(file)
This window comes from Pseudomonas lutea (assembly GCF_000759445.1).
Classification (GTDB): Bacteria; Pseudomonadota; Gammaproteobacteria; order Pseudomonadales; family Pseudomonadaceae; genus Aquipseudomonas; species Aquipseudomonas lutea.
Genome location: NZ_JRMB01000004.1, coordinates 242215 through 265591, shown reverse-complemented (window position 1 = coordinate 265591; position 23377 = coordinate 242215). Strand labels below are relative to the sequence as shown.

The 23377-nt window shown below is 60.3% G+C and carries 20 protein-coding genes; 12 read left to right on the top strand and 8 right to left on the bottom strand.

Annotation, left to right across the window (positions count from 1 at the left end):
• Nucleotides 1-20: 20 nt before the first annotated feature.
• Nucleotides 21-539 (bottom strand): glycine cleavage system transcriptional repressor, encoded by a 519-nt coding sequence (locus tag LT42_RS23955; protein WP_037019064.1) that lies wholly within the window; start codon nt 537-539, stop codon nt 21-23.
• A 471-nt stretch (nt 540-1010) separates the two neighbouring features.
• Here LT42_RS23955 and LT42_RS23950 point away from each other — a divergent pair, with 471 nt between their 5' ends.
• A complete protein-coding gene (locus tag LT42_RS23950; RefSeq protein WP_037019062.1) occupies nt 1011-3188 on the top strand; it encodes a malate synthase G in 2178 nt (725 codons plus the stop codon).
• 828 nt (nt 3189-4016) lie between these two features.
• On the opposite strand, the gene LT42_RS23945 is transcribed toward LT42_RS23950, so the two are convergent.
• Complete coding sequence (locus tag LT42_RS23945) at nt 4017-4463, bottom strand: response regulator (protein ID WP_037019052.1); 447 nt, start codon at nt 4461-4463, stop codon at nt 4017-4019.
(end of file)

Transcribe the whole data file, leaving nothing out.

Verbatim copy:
This window comes from Pseudomonas lutea (assembly GCF_000759445.1).
Classification (GTDB): Bacteria; Pseudomonadota; Gammaproteobacteria; order Pseudomonadales; family Pseudomonadaceae; genus Aquipseudomonas; species Aquipseudomonas lutea.
Genome location: NZ_JRMB01000004.1, coordinates 242215 through 265591, shown reverse-complemented (window position 1 = coordinate 265591; position 23377 = coordinate 242215). Strand labels below are relative to the sequence as shown.

The 23377-nt window shown below is 60.3% G+C and carries 20 protein-coding genes; 12 read left to right on the top strand and 8 right to left on the bottom strand.

Annotation, left to right across the window (positions count from 1 at the left end):
• Nucleotides 1-20: 20 nt before the first annotated feature.
• Nucleotides 21-539 (bottom strand): glycine cleavage system transcriptional repressor, encoded by a 519-nt coding sequence (locus tag LT42_RS23955; protein WP_037019064.1) that lies wholly within the window; start codon nt 537-539, stop codon nt 21-23.
• A 471-nt stretch (nt 540-1010) separates the two neighbouring features.
• Here LT42_RS23955 and LT42_RS23950 point away from each other — a divergent pair, with 471 nt between their 5' ends.
• A complete protein-coding gene (locus tag LT42_RS23950; RefSeq protein WP_037019062.1) occupies nt 1011-3188 on the top strand; it encodes a malate synthase G in 2178 nt (725 codons plus the stop codon).
• 828 nt (nt 3189-4016) lie between these two features.
• On the opposite strand, the gene LT42_RS23945 is transcribed toward LT42_RS23950, so the two are convergent.
• Complete coding sequence (locus tag LT42_RS23945) at nt 4017-4463, bottom strand: response regulator (protein ID WP_037019052.1); 447 nt, start codon at nt 4461-4463, stop codon at nt 4017-4019.